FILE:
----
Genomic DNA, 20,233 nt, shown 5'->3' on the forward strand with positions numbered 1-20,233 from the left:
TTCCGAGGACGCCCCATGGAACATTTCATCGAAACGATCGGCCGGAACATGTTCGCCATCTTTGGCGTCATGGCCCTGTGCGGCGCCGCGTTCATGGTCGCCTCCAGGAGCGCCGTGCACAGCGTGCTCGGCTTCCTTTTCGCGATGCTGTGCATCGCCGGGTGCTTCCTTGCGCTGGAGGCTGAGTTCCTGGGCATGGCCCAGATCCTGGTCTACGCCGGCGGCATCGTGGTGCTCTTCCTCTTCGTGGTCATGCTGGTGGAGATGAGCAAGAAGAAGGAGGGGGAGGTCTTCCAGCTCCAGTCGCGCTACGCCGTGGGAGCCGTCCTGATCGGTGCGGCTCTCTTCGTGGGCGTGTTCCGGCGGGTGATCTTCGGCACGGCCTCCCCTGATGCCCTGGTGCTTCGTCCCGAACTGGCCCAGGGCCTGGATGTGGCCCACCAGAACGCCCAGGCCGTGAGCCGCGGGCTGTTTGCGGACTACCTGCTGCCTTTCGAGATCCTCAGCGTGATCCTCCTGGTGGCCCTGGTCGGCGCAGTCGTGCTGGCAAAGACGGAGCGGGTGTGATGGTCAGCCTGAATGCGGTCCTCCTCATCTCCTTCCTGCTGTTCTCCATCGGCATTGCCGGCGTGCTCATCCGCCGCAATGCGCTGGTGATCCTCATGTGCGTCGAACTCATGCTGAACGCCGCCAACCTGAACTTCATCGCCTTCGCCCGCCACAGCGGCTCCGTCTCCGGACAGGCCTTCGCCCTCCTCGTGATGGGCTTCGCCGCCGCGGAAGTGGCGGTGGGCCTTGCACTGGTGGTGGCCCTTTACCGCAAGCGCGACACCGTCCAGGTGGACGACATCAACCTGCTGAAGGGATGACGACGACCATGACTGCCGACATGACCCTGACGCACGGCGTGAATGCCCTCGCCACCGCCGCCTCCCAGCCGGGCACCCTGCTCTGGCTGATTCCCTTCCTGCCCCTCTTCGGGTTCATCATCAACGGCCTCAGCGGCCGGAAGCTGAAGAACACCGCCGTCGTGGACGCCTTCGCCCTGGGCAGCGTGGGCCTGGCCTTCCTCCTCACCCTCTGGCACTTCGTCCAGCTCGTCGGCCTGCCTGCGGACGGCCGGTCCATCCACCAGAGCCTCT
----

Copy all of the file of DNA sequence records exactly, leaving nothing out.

Genomic DNA, 20,233 nt, shown 5'->3' on the forward strand with positions numbered 1-20,233 from the left:
TTCCGAGGACGCCCCATGGAACATTTCATCGAAACGATCGGCCGGAACATGTTCGCCATCTTTGGCGTCATGGCCCTGTGCGGCGCCGCGTTCATGGTCGCCTCCAGGAGCGCCGTGCACAGCGTGCTCGGCTTCCTTTTCGCGATGCTGTGCATCGCCGGGTGCTTCCTTGCGCTGGAGGCTGAGTTCCTGGGCATGGCCCAGATCCTGGTCTACGCCGGCGGCATCGTGGTGCTCTTCCTCTTCGTGGTCATGCTGGTGGAGATGAGCAAGAAGAAGGAGGGGGAGGTCTTCCAGCTCCAGTCGCGCTACGCCGTGGGAGCCGTCCTGATCGGTGCGGCTCTCTTCGTGGGCGTGTTCCGGCGGGTGATCTTCGGCACGGCCTCCCCTGATGCCCTGGTGCTTCGTCCCGAACTGGCCCAGGGCCTGGATGTGGCCCACCAGAACGCCCAGGCCGTGAGCCGCGGGCTGTTTGCGGACTACCTGCTGCCTTTCGAGATCCTCAGCGTGATCCTCCTGGTGGCCCTGGTCGGCGCAGTCGTGCTGGCAAAGACGGAGCGGGTGTGATGGTCAGCCTGAATGCGGTCCTCCTCATCTCCTTCCTGCTGTTCTCCATCGGCATTGCCGGCGTGCTCATCCGCCGCAATGCGCTGGTGATCCTCATGTGCGTCGAACTCATGCTGAACGCCGCCAACCTGAACTTCATCGCCTTCGCCCGCCACAGCGGCTCCGTCTCCGGACAGGCCTTCGCCCTCCTCGTGATGGGCTTCGCCGCCGCGGAAGTGGCGGTGGGCCTTGCACTGGTGGTGGCCCTTTACCGCAAGCGCGACACCGTCCAGGTGGACGACATCAACCTGCTGAAGGGATGACGACGACCATGACTGCCGACATGACCCTGACGCACGGCGTGAATGCCCTCGCCACCGCCGCCTCCCAGCCGGGCACCCTGCTCTGGCTGATTCCCTTCCTGCCCCTCTTCGGGTTCATCATCAACGGCCTCAGCGGCCGGAAGCTGAAGAACACCGCCGTCGTGGACGCCTTCGCCCTGGGCAGCGTGGGCCTGGCCTTCCTCCTCACCCTCTGGCACTTCGTCCAGCTCGTCGGCCTGCCTGCGGACGGCCGGTCCATCCACCAGAGCCTCT